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Zimbabwe faces imminent food crisis by month’s end

Zimbabwe

Zimbabwe has recently received approximately US$32 million in drought relief aid, aimed at addressing the severe food insecurity affecting the country. Despite this substantial amount, concerns remain as it may not suffice to cover the needs of at least 70% of the nation’s 60 districts, expected to face cereal shortages by the end of the month.

The funding includes a US$31.8 million disbursement from the African Risk Capacity (ARC) for the 2023/24 Drought Insurance Payout. Of this amount, the government received US$16.8 million, with the remainder distributed to ARC replica partners—the World Food Programme (WFP) and Start Network—receiving US$6.1 million and US$8.9 million respectively. These funds are projected to assist 29 districts across Zimbabwe.

The situation is dire, with the government indicating that out of 60 rural districts, 42 have only three months’ worth of cereal self-sufficiency for the upcoming consumption year from April 2024 to March 2025. This crisis stems from an El-Niño-induced drought, which has pushed over half of the country’s population into needing urgent food aid.

To tackle this challenge, the government has revised its appeal for food relief funding from US$2 billion to US$3 billion. Despite efforts to reassure the public, including declaring the drought a national disaster and mobilizing resources from aid agencies and partners, significant gaps in addressing the food crisis persist.

According to recent reports, nearly eight million people—more than half of Zimbabwe’s population—will require food assistance. Already, alarming statistics from UNICEF show that thousands of children are suffering from wasting, a condition characterized by severe malnutrition and physical deterioration.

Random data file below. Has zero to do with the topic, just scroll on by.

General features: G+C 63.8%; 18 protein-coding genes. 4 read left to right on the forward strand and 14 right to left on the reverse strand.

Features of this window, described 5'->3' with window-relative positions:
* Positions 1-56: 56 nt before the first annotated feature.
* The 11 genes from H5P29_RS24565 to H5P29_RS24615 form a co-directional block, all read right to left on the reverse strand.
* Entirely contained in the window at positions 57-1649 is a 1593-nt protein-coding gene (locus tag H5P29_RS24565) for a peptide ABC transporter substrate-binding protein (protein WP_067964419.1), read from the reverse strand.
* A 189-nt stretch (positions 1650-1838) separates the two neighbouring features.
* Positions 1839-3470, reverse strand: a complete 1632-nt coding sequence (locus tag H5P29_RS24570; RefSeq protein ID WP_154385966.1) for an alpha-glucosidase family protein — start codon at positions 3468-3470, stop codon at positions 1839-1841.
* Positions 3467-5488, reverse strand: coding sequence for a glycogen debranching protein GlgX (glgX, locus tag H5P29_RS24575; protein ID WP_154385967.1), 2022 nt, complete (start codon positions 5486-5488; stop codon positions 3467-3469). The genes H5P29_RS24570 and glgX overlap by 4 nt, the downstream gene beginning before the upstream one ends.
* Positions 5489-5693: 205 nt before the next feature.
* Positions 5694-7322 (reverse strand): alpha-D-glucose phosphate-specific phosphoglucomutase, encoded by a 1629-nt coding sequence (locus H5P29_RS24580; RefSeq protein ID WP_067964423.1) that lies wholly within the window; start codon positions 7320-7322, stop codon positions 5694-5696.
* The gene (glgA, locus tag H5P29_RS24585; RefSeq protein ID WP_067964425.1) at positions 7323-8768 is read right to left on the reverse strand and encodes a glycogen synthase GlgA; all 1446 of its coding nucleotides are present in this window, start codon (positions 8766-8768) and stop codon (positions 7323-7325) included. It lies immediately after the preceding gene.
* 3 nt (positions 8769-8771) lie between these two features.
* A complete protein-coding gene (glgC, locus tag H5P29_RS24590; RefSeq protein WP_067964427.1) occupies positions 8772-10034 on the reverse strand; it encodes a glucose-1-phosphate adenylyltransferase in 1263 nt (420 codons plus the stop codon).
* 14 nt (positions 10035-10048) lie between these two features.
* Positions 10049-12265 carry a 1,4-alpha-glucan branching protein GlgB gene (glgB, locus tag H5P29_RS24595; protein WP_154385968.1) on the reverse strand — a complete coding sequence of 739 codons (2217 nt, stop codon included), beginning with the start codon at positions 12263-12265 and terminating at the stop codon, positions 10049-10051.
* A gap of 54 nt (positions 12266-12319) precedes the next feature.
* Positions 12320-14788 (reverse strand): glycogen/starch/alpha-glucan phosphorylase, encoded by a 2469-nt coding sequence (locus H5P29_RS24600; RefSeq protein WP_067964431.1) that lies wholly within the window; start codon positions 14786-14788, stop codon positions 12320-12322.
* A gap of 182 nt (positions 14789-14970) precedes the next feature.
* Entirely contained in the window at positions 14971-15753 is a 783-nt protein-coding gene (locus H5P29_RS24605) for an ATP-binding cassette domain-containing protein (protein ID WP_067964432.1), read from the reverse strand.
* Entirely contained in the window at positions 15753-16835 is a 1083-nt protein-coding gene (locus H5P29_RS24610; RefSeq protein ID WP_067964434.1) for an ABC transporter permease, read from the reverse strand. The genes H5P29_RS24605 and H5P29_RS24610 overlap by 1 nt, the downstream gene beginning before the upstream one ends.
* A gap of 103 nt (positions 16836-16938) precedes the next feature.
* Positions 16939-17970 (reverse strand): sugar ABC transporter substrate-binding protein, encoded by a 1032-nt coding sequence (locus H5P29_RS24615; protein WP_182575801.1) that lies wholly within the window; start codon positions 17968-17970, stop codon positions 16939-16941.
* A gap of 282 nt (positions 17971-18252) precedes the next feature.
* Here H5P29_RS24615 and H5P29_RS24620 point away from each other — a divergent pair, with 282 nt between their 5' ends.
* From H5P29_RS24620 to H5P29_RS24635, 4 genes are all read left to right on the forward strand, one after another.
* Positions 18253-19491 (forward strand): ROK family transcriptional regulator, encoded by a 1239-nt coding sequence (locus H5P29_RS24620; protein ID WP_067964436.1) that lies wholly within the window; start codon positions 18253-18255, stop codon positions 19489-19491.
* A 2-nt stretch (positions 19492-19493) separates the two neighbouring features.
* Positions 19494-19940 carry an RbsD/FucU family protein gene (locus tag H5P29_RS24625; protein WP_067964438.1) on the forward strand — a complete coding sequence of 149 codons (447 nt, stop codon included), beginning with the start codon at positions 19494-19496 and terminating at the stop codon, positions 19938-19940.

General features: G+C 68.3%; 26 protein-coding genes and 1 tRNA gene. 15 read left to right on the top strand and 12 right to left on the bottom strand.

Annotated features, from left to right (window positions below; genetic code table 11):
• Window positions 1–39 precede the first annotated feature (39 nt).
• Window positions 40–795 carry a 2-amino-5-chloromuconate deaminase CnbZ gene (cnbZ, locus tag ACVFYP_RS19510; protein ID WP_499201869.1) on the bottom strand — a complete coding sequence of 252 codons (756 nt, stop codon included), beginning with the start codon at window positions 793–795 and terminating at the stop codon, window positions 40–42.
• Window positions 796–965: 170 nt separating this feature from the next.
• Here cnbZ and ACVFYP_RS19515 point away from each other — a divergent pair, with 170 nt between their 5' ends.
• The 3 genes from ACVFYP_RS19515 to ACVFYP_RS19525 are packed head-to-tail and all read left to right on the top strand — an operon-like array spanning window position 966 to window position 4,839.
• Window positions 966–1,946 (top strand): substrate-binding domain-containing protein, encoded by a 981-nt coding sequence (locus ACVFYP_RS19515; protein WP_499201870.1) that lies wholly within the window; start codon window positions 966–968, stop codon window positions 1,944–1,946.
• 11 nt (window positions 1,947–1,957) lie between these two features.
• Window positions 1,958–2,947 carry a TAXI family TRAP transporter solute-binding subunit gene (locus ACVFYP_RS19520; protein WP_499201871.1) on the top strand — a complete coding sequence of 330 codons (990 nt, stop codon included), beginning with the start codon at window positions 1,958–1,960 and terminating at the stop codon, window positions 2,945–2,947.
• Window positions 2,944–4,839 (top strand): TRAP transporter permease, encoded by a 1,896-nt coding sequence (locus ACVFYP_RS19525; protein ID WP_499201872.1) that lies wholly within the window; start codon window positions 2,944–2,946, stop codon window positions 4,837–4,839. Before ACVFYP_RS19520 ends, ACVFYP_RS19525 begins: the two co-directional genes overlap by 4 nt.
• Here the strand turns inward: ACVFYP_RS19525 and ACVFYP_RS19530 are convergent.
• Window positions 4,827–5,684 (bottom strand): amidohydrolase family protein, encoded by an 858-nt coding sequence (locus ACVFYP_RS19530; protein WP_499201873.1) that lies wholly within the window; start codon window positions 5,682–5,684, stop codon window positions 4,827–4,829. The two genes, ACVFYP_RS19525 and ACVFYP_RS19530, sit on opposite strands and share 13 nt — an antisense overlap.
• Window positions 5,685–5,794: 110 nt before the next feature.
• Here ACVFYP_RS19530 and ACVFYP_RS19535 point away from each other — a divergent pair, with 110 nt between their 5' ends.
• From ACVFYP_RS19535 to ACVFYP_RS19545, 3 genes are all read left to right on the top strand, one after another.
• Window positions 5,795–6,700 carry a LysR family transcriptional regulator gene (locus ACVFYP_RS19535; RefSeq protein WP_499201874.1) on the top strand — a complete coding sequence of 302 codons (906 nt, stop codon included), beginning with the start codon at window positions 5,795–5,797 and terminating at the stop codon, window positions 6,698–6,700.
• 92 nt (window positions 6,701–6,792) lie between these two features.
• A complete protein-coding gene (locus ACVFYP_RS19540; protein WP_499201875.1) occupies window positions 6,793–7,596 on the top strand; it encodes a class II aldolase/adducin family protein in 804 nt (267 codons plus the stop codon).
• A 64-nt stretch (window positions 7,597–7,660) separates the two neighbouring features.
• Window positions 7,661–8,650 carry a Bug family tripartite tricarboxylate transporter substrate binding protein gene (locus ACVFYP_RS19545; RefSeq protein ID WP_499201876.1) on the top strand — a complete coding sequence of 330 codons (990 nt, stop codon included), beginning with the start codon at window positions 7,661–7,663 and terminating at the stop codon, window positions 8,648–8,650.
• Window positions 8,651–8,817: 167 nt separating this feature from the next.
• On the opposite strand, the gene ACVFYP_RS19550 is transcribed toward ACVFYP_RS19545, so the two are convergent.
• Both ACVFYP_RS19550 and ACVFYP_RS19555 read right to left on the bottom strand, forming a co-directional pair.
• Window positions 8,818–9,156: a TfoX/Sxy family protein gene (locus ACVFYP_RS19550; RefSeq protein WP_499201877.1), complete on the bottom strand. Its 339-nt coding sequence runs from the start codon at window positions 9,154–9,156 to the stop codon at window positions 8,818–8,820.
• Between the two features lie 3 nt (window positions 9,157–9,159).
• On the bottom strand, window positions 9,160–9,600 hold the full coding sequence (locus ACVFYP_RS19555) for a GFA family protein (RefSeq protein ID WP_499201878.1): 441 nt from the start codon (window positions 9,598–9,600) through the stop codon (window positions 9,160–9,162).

Looking ahead, the outlook remains grim as many households have depleted their own food stocks following a poor harvest, exacerbated by limited water availability and reduced agricultural production of staple crops like maize and tobacco.

The international response has included initiatives like the ARC, which provides critical disaster risk financing to member states like Zimbabwe. However, despite these efforts, the need for sustained support and increased collaboration among stakeholders to bolster food security and mitigate the impacts of climate-related disasters remains urgent.

In other news – Nomvelo Makhanya, former Scandal actor shares journey to healing post-show exit

Former TV “Scandal!” actor Nomvelo Makhanya, known for her role as Lindiwe Ngema, revealed in a podcast interview that she has finally healed after leaving the long-running soap opera unexpectedly.

Having entered the industry at just 16 years old, Makhanya spent nine years on the show before her character’s departure. Speaking with Ancillar Nombewu on the ‘Access Genie Podcast with Ancillar Nombewu’, she discussed the pain and shock she initially felt when Lindiwe was written out of the series. Read More

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